Global action is ‘very far’ from what’s needed to avert climate chaos

All eyes are on an international climate summit that the White House is set to host April 22
Last Updated 26 February 2021, 17:31 IST

The global scientific consensus is clear: Emissions of planet-warming gases must be cut by nearly half by 2030 if the world is to have a good shot at averting the worst climate catastrophes.

The global political response has been underwhelming so far.

New climate targets submitted by countries to the United Nations would reduce emissions by less than 1%, according to the latest tally, made public Friday by the world body.

The head of the UN climate agency, Patricia Espinosa, said the figures compiled by her office showed that “current levels of climate ambition are very far from putting us on a pathway that will meet our Paris Agreement goals.”

The figures offer a reality check on the many promises coming from world capitals and company boardrooms that leaders are taking climate change seriously.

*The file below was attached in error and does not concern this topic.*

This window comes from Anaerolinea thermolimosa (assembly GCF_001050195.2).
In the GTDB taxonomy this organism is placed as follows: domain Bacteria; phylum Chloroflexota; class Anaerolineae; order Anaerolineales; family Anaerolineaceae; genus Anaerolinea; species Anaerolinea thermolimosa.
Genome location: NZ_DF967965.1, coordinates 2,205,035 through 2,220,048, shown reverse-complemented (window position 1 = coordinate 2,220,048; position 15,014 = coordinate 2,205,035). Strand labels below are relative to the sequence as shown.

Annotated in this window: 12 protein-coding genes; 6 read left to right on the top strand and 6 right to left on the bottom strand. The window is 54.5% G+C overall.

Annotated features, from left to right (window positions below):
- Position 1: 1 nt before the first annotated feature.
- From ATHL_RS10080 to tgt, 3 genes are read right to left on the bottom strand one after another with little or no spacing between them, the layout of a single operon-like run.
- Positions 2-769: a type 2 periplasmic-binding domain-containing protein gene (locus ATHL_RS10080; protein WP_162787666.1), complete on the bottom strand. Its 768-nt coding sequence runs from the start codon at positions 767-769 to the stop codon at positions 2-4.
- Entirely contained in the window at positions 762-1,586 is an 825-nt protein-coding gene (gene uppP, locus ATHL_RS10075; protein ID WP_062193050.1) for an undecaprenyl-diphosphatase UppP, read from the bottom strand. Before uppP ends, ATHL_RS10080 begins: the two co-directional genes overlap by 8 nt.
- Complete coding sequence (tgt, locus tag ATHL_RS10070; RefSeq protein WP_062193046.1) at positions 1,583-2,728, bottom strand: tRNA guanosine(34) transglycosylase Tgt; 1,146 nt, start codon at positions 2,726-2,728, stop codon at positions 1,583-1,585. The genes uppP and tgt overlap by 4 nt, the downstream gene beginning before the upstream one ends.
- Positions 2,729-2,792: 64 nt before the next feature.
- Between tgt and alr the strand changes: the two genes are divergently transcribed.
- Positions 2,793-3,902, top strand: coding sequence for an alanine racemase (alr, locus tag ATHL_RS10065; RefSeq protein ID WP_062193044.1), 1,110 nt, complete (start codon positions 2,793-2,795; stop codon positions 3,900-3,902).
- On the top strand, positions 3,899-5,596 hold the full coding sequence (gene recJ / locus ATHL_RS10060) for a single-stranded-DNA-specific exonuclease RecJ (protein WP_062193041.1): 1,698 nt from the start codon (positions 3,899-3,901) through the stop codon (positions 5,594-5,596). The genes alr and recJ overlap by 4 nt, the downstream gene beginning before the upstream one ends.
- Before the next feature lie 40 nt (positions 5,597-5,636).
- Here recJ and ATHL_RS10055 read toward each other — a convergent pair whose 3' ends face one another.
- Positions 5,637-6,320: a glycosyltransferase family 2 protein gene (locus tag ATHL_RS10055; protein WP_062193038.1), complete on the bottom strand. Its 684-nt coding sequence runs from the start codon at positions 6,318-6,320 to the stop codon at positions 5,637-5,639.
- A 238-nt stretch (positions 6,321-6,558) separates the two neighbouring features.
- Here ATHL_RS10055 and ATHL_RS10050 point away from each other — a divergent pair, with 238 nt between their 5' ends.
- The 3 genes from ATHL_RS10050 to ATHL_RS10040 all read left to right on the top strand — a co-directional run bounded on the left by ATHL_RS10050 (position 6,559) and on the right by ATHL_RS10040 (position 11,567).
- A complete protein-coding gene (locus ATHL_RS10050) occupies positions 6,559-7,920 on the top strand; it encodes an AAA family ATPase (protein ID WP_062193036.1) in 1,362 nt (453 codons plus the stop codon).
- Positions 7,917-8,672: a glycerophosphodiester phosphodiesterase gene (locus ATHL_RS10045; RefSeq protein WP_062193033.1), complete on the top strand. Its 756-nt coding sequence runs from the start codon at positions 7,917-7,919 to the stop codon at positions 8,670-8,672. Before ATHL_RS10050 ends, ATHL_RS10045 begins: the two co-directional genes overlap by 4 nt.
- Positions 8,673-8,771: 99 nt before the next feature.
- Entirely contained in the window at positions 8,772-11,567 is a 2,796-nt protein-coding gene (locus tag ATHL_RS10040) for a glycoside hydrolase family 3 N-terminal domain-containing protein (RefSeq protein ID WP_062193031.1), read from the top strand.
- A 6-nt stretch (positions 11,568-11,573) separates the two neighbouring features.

UN Secretary-General António Guterres called the report “a red alert.”

The tally was all the more damning because fewer than half of all countries submitted fresh targets to the United Nations. The Paris climate accord, designed to limit an increase in global temperatures, had urged them to do so by the end of 2020.

Still missing from the ledger is the United States, which has produced more greenhouse gas emissions than any other country in history. It rejoined the Paris Agreement last week, after former President Donald Trump pulled out. It has yet to submit its 2030 targets and is under pressure from climate advocates to reduce emissions by at least 50% compared with 2005 levels.

Likewise, China, which currently produces the largest share of emissions, has yet to submit new 2030 targets to the U.N.

All eyes are on an international climate summit that the White House is set to host April 22. The United States is expected to announce its 2030 climate targets by then, and China may well come forward with an announcement of its own, too.

Some of the biggest emitter countries — including Australia, Brazil and Russia — submitted new plans for 2030 without increasing their ambitions. Mexico lowered its climate targets.

In contrast, 36 countries — among them Britain, Chile, Kenya, Nepal and the 27 countries of the European Union — raised their climate targets.

(Published 26 February 2021, 17:31 IST)

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